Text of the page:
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With a new administration in D.C., it's time to think outside of the box because passenger rail's survival just may depend on it

Saturday, June 23, 2012

Sunshine State musings 2

The latest on FECI's venture
As it turns out, Florida East Coast is planning to stop at Orlando International Airport. My opinion is that the Class II shouldn't stop there. Instead, expand northward to downtown to either Church Street or the planned LYNX Station. That way, an alternative to the current Amtrak station can be provided once other services get going and the city's downtown will be a rail hub.

Guessing Amtrak’s Florida Ground Game
Now that Amtrak has settled liability insurance issues with the state of Florida, most of the pressure now shifts to the national carrier.

It could very well be possible that FECI actually gets its operation up and extends its service to Jacksonville before Amtrak gets around to East Coast service.

Assuming that Rick Scott gets religion on rail or is replaced by an avid supporter of passenger rail, the FL DOT could draft up a scenario that results in multiple entities for travelers in the state—Amtrak, FECI, and corridor service—for the first time since the ACL-SAL merger. With numerous companies around, Amtrak’s management should do the following to avoid falling behind:
1. Provide a flipped frequency for the Silver Star. This new train would leave their starting points 12-15 hours after #91 and #92 (this also assumes that enough new equipment is ordered for overnight service).
2. Terminate the Silver Star in Tampa. Passengers between Tampa and Miami would use Florida-based intercity trains.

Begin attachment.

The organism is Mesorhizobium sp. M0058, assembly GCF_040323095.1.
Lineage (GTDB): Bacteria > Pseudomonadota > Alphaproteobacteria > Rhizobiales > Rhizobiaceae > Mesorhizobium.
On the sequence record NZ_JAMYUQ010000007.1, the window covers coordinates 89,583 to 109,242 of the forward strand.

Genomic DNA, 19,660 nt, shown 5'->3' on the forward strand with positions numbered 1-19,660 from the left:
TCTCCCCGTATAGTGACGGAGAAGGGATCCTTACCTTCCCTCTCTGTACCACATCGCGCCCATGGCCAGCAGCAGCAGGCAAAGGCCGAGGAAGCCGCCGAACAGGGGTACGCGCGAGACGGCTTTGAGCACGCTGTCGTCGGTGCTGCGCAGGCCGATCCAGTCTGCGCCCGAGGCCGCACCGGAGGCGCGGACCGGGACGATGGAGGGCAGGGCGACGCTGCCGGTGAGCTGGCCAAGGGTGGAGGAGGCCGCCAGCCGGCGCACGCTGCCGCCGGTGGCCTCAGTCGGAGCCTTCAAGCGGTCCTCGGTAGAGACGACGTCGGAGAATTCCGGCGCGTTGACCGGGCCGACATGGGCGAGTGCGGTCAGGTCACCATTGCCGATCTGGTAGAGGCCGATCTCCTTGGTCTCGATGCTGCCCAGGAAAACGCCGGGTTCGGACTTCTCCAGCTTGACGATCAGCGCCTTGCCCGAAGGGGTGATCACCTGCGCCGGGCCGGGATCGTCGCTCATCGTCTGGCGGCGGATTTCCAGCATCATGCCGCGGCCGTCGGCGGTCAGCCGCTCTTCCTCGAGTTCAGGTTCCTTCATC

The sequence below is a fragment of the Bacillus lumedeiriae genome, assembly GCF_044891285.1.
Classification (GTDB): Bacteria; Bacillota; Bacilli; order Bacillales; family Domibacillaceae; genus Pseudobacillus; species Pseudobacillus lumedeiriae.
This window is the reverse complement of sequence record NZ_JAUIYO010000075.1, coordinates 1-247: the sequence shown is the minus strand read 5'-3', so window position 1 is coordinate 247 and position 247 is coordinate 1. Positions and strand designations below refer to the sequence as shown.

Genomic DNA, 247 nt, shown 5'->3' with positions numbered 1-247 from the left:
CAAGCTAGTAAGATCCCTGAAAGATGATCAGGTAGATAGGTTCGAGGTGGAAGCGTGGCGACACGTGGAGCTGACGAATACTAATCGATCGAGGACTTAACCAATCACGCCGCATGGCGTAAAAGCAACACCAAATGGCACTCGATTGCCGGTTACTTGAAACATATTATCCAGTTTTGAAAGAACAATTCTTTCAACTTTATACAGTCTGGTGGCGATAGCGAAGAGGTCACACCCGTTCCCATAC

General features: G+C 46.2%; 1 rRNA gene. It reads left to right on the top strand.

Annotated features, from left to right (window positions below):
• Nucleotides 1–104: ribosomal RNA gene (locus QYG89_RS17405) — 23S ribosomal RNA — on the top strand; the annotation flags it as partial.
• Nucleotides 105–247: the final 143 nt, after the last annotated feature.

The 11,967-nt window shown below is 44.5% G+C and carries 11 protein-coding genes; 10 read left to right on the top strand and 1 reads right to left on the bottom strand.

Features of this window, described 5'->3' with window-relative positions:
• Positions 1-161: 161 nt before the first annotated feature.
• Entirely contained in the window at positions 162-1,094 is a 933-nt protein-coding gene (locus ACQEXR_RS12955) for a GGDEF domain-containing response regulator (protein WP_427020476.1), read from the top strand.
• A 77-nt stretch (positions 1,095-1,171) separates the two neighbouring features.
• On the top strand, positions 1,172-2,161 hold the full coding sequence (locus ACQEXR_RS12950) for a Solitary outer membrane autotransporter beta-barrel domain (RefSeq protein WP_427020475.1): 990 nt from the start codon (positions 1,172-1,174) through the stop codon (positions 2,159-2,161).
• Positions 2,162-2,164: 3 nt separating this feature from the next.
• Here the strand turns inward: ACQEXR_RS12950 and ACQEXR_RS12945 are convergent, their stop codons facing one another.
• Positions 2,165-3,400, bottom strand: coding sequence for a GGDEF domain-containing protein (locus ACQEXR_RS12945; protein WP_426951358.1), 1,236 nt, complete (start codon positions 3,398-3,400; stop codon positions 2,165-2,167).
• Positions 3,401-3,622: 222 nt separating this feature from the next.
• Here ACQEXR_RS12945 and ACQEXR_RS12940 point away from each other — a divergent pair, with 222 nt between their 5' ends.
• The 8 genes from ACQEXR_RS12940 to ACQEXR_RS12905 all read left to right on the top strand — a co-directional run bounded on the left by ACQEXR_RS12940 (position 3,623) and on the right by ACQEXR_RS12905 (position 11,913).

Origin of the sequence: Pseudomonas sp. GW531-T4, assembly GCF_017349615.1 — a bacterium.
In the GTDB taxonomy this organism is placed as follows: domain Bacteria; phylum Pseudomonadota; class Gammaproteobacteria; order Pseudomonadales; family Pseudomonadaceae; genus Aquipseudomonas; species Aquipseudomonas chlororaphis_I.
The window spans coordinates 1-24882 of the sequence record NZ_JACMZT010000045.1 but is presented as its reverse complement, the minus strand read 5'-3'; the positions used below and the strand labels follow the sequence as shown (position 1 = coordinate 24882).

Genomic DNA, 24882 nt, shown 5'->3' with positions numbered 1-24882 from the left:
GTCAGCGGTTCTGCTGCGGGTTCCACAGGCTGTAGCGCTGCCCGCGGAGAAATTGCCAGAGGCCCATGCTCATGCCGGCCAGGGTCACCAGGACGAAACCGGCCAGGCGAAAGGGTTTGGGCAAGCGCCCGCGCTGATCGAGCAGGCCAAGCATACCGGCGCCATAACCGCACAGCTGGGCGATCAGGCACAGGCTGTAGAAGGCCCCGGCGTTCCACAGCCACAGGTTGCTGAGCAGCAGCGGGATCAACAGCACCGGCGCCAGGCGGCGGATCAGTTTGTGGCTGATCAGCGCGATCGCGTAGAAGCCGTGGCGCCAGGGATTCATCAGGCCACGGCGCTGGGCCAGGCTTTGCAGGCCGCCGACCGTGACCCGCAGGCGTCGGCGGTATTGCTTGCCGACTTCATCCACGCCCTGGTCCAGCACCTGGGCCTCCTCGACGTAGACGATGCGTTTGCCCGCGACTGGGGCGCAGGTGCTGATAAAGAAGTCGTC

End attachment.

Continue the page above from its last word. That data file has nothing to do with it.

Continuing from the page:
3. Extend the Palmetto to Tampa via Ocala or provide a brand new train between Montreal and Miami on the Vermonter route.

However, the current president of Amtrak has reiterated that the company is generally more interested in maintaining what it has than expanding and adding revenue at a time that Congress is seeking to drastically cut how much money it gives to the company.

Also, if FL DOT builds up a California like intercity system, it could hand it off to other intercity operators (excluding the FEC portion), causing Amtrak to react negatively in the following fashion:
1. Future management (go here to see why I don’t think Joe Boardman will be around once this hypothetical Florida Rail System is up and running) decides to actually stay at its current Jacksonville location while FECI and others use Union Terminal as a transportation hub.
2. No changes are done to the Palmetto’s route.
3. Trains #91 and #97 are changed to only drop off passengers south of Jacksonville while Trains #92 and #98 only pick up passengers between Miami and Jacksonville.
4. If the Tampa dogleg is eliminated, Amtrak splits and combines the Silver Star at its Orlando station.

Wednesday, June 13, 2012

Random thoughts #6


  1. Hmm, what does it say about Amtrak’s premier train that passengers would rather use a long-distance train along the southern half of the Northeast Corridor? For starters, the ban on using long-distance trains for local travel between D.C. and NY Penn Station should be lifted. Second, consolidate some of the Northeast Regional trains (none of which offer First Class service) that are sparsely used and move the Amfleet equipment to regions that plan on adding rail service but don’t have new equipment in place.
  2. Perhaps, it was this story that got Amtrak to recognize all of the third party attendants who work at various stations. Prior to the recognition of certain NCDOT run stations between Wilson and Charlotte in the Fall/Winter 2010-11 issue, Amtrak only put a side note below the Carolinian/Piedmont schedule to let the public know that state employees worked there. Now, the carrier distinguishes stations that are run by states or independent volunteers from those stations that are truly unstaffed and unmanned.
  3. A private company in Pittsburgh may run commuter rail in the future. Notice that private railroads once operated commuter trains on their own. NS was an unwilling partner with local government, but AVR is stepping up to the point that it wants minimal government assistance. While every community is different, anything that will reduce startup costs and combats any skepticism from anti-transit forces is a step in the right direction.